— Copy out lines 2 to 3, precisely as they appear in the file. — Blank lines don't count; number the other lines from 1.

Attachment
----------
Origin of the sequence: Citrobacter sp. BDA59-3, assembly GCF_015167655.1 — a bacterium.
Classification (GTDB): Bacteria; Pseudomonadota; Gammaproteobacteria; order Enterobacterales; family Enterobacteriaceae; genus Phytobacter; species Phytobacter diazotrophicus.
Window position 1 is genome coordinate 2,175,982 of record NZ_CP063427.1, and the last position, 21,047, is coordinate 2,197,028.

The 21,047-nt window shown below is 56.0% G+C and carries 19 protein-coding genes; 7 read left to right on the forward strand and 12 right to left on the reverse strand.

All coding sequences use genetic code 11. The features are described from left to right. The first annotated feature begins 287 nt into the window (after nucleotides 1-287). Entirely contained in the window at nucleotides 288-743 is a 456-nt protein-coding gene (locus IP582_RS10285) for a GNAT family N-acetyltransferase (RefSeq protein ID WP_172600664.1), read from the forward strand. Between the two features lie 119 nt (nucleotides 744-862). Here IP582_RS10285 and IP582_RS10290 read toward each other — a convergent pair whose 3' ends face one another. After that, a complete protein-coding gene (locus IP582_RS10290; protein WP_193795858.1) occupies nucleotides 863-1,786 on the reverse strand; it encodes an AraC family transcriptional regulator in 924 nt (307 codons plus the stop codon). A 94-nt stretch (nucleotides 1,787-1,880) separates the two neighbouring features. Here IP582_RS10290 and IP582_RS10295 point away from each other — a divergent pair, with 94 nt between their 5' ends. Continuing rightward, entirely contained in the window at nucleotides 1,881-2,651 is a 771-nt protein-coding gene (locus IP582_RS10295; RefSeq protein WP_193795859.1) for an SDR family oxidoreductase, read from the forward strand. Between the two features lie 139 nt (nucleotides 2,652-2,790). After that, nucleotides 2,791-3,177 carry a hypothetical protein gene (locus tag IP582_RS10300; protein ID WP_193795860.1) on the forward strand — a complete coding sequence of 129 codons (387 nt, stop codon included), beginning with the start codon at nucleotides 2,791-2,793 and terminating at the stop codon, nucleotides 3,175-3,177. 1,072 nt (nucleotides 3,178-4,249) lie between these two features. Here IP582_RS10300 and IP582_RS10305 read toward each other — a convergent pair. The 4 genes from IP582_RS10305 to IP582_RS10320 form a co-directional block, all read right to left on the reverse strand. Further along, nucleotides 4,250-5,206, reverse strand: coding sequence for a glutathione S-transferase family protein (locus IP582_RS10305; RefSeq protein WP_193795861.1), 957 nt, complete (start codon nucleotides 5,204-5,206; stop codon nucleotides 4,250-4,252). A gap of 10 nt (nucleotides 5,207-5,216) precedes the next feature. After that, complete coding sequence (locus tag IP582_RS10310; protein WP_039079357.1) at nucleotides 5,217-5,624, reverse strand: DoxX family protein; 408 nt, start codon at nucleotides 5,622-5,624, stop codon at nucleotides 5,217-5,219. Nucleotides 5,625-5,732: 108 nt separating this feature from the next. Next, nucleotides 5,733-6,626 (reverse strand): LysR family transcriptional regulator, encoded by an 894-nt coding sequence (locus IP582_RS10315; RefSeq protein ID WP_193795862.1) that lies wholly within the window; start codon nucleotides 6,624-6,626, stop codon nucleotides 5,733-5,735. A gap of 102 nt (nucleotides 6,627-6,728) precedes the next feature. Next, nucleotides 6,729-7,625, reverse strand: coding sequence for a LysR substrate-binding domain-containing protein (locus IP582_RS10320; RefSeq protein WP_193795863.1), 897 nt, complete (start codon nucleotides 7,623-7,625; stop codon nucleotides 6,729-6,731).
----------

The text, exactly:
Classification (GTDB): Bacteria; Pseudomonadota; Gammaproteobacteria; order Enterobacterales; family Enterobacteriaceae; genus Phytobacter; species Phytobacter diazotrophicus.
Window position 1 is genome coordinate 2,175,982 of record NZ_CP063427.1, and the last position, 21,047, is coordinate 2,197,028.